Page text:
Maryland lieutenant gubernatorial election, 2010

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The Maryland lieutenant gubernatorial election of 2010 was held on November 2, 2010 following a primary election on September 14, 2010.[1][2]

Democrat Anthony G. Brown, the incumbent Lieutenant Governor, ran with incumbent Governor Martin O'Malley, easily beating the GOP ticket of Robert L. Ehrlich, Jr. and Mary Kane.

Polls opened at 7:00 am and remained open until 8:00 pm on all election days. Registration deadlines were August 24th for the primary and October 12th for the general elections.[3]

Maryland, like 19 other states, elects a governor and lt. governor on a single ticket in both the primary and general elections.

The November Ballot – Who Made It? Maryland Lieutenant Governor[4]
Nominee Affiliation
Anthony G. Brown, with Martin O'Malley Democrat
Mary Kane, with Robert L. Ehrlich, Jr. Republican
Ken Eidel, with Maria Allwine Green
Doug McNeil, with Susan J. Gaztanaga Libertarian
Michael T. Hargadon, with Eric Delano Knowles Constitution Party
This lists candidates who won their state's primary or convention, or who were unopposed, and were officially certified for the November ballot by their state's election authority.

November 2, 2010 general election results

As of November 10, 2010, all precincts had reported. Results were certified on December 7, 2010.[5]

Maryland Gubernatorial/Lieutenant Gubernatorial General Election, 2010
Party Candidate Vote % Votes
     Democratic Green check mark transparent.pngMartin O'Malley/Anthony G. Brown Incumbent 56.2% 1,044,961
     Republican Robert L. Ehrlich, Jr./Mary Kane 41.8% 776,319
     Libertarian Susan J. Gaztanaga/Doug McNeil 0.8% 14,137
     Green Maria Allwine/Ken Eidel 0.6% 11,825
     Constitution Eric Delano Knowles/Michael T. Hargadon 0.5% 8,612
     Democratic Ralph Jaffe (Write-In) 0% 319
     Unaffiliated Corrogan R. Vaughan/Jim Crawford 0% 179
     Other Write-Ins Various 0.1% 1,528
Total Votes 1,857,880
Election Results via Maryland State Board of Elections


Maryland's State Board of Elections maintained a list of all candidates.[6]

Only candidates for the two major parties have a primary. Third party candidates and Independents either compete for their party's nomination at convention or, if they are uncontested, may focus on the general election solely.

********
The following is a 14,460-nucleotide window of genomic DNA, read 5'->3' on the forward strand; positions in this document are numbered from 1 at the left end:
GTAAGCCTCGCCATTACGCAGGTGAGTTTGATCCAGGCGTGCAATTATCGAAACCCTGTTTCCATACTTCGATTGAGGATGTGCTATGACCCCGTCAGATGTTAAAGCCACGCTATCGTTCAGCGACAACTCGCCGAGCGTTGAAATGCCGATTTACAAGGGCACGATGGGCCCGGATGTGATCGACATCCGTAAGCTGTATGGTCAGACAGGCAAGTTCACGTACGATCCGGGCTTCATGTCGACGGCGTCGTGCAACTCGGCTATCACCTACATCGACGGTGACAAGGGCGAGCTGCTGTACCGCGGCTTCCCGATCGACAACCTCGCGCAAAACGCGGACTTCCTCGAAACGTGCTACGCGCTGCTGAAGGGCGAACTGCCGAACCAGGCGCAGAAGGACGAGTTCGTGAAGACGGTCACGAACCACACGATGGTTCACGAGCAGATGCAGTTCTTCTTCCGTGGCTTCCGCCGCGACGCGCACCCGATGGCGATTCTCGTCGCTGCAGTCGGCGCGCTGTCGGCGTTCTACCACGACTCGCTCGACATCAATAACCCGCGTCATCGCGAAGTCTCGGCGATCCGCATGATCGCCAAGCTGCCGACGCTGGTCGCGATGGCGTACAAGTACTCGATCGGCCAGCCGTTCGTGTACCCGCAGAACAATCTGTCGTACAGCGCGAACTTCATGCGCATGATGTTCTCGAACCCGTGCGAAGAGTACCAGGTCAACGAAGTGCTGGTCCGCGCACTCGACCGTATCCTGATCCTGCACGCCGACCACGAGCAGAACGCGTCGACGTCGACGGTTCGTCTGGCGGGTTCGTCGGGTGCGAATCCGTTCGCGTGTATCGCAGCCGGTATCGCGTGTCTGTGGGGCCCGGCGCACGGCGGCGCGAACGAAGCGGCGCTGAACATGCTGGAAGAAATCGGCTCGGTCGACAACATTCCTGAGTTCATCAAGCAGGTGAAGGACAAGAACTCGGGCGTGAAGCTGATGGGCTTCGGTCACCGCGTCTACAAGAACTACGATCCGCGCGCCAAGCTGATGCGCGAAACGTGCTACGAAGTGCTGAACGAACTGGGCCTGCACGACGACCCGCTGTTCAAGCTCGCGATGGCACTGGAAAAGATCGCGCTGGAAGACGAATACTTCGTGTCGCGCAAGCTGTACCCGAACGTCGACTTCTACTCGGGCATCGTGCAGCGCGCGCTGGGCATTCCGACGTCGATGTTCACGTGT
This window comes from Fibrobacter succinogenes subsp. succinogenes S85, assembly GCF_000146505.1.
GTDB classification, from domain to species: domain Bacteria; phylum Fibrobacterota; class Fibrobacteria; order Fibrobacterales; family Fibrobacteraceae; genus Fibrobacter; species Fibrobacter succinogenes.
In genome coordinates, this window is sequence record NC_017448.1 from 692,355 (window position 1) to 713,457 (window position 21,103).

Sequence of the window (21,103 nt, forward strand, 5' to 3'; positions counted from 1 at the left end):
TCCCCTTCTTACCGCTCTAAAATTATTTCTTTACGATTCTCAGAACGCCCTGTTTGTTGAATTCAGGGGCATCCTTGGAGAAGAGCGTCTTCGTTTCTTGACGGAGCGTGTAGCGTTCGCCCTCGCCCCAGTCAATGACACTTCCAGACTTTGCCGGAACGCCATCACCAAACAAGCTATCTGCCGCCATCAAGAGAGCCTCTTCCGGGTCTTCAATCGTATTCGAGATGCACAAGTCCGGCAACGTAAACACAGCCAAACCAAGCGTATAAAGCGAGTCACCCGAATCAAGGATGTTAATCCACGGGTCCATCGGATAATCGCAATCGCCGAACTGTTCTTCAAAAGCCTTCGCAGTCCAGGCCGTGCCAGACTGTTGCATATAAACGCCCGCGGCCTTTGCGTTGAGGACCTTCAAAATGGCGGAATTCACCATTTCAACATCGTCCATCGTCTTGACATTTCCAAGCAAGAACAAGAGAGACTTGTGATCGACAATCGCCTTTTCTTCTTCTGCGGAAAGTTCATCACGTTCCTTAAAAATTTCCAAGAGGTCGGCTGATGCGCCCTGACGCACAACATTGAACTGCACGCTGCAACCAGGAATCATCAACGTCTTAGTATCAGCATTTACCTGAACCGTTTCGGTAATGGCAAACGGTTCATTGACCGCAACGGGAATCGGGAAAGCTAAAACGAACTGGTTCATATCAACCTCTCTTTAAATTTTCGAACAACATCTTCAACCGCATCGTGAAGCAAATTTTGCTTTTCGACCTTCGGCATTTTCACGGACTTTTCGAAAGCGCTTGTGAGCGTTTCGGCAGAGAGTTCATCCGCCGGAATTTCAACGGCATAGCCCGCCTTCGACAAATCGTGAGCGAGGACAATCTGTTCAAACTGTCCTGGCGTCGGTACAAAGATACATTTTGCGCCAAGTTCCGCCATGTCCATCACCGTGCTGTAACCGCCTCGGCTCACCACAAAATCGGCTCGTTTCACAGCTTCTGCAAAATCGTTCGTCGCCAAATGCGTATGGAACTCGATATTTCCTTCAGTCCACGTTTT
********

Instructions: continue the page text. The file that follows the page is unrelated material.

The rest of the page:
• J.P. Cusick's campaign was highly focused on child support and custody issues. He had himself served time on two occasions for failing to make court ordered child support payments and three time for vandalizing government buildings, including spray painting portions of the Ten Commandments on the Maryland State House. A perennial candidate, Cusick is proud of his record and uses it when campaigning.[9] On his campaign site, he stated he was, "financing his own campaign and...does not request [or] require any campaign contributions."[10]
  • with Michael W. Lang, Jr. for Lieutenant Governor. Interestingly, Lang ran his own campaign website, which was linked to via Cusick's page. Lang is a Korean War vet and worked as a computer scientist for U.S. Naval Logistics out of Annapolis before retiring.
  • Ralph Jaffe runs a non-traditional school from his home; he admitted at a candidate forum that he did not recognize that the man he stopped to ask for directions as he was on the way to file his candidacy papers was Gov. Martin O'Malley.[11]
  • with Freda Jaffee for Lieutenant Governor. Miss Jaffee is the candidate's sister.
  • Martin O'Malley, the incumbent governor.
  • with Anthony G. Brown for Lieutenant Governor. Brown is a former Minority Whip for the Maryland House of Delegates and an Army Reservist. He was also Gov. O'Malley's current Lt. Gov. at the time.
  • George Owings - Former State Veterans Affairs Secretary and former State House Majority Whip[12] As of late June, he was on no official list of candidates. On July 1, 2010, he officially withdrew from the race, saying only he had undergone emergency treatment for a major disease and was following his physician's recommendation to recover.[13]


  • Maria Allwine - a long-time activist, especially related to 'social justice' actions. At a 2006 protest outside the National Security Agency, she was one of 13 activists taken into custody for coming too close to Fort Meade.[14] All charges were ultimately dismissed by the U.S. District Court.
  • with Ken Eidel for Lieutenant Governor
  • Corrogan R. Vaughan began the midterm election cycle as a Senate hopeful before switching to a gubernatorial candidacy. He worked in the airline industry for several years before the September 11th attacks and lost his job in the ensuing industry contraction. Since then, he returned to school and worked in political consultancy. On his website, Mr. Vaughan self-identified as Republican and described himself as, "a Christian conservative who is a constitutionalist and understands that our nation is not a democracy but a republic, one nation under God."[15]
  • with Jim Crawford for Lieutenant Governor


  • Susan J. Gaztanaga has been heavily active in Maryland's libertarian campaigns for years. Her husband, Lorenzo, also ran on a libertarian ticket, seeking to win the state's 2nd Congressional District.
  • with Doug McNeil for Lieutenant Governor. One of the founder's of Baltimore's Libertarian Party, McNeil is an Army vet and works as a computer engineer. He also runs a nonpartisan group dedicated to fairness and transparency in ballot access. He was initially running his own gubernatorial bid, which he ended in order to join Gaztanaga's ticket.